On April 14, 2015, the American Chamber of Commerce in China (“AmCham”) published a report, entitled Protecting Data Flows in the US-China Bilateral Investment Treaty (the “Report”). The Report is part of AmCham’s Policy Spotlight Series. While in principle addressed to the U.S. and Chinese teams that are currently negotiating the Bilateral Investment Treaty, the Report has been made public. It thereby provides insight into the emerging issue of data localization for the benefit of a much wider audience.
The Report analyzes the impact of data localization policies, challenging the widely held (but potentially false) belief that greater data security can be achieved through local storage of personal data. In challenging this belief, the Report highlights the magnitude of the possible adverse economic impact of data localization policies and their potential effect on innovation. The Report contrasts data localization policies against the more liberal policies that are intended to foster freer international flows of personal information, which have been adopted in several jurisdictions in the Asia-Pacific region. The Report concludes by advocating against the adoption of data localization policies, recommending instead the inclusion in the Bilateral Investment Treaty of provisions that would foster and protect international transfers of data by service providers.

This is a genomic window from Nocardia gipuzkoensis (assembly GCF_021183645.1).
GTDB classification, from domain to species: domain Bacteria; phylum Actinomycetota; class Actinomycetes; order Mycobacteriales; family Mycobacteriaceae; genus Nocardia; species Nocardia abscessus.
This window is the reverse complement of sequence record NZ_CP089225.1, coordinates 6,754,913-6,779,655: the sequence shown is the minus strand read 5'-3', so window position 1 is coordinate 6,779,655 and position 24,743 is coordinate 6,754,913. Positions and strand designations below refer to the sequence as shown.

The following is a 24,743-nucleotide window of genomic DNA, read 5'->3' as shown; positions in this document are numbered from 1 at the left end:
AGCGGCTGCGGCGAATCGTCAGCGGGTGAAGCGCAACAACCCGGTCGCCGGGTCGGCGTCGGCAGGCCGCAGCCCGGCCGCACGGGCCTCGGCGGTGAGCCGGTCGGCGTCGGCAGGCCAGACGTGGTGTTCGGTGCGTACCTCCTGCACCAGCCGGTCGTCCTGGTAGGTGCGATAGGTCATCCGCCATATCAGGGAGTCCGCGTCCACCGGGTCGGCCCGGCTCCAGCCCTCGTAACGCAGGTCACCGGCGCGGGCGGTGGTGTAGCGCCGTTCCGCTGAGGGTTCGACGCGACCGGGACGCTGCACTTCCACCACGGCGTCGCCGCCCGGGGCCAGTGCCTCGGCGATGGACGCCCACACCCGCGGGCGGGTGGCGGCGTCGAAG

Hunton & Williams and its Centre for Information Policy Leadership (the “Centre”) participated closely in the drafting of the Report. The final document reflects policy positions taken from the international perspectives frequently advocated by the Centre and lawyers at Hunton & Williams. The Report also includes a clear reference to the Accountability principle, a concept the Centre helped develop as a guiding principle to govern cross-border data flows. In addition, the Report conspicuously references the APEC Cross-Border Privacy Rules system.
The Report was publicly released at a panel discussion event held at AmCham’s facility in Beijing on April 14. Hunton & Williams partner and Centre Principal Manuel Maisog participated as a panelist at this event. Reflecting the importance of the data localization issue, the event was well attended with nearly 60 attendees. In an article published by the Wall Street Journal, Maisog said that data localization policies have the potential to undo the benefits of a global, integrated Internet.
In May and June of this year, delegations from the Centre will travel to Singapore and Hong Kong to meet with data protection authorities, and further expound upon and advocate the adoption internationally of the Accountability principle. These will be the next steps in the Centre’s continuing advocacy for robust cross-border data flows, and against data localization policies, in the Asia-Pacific region.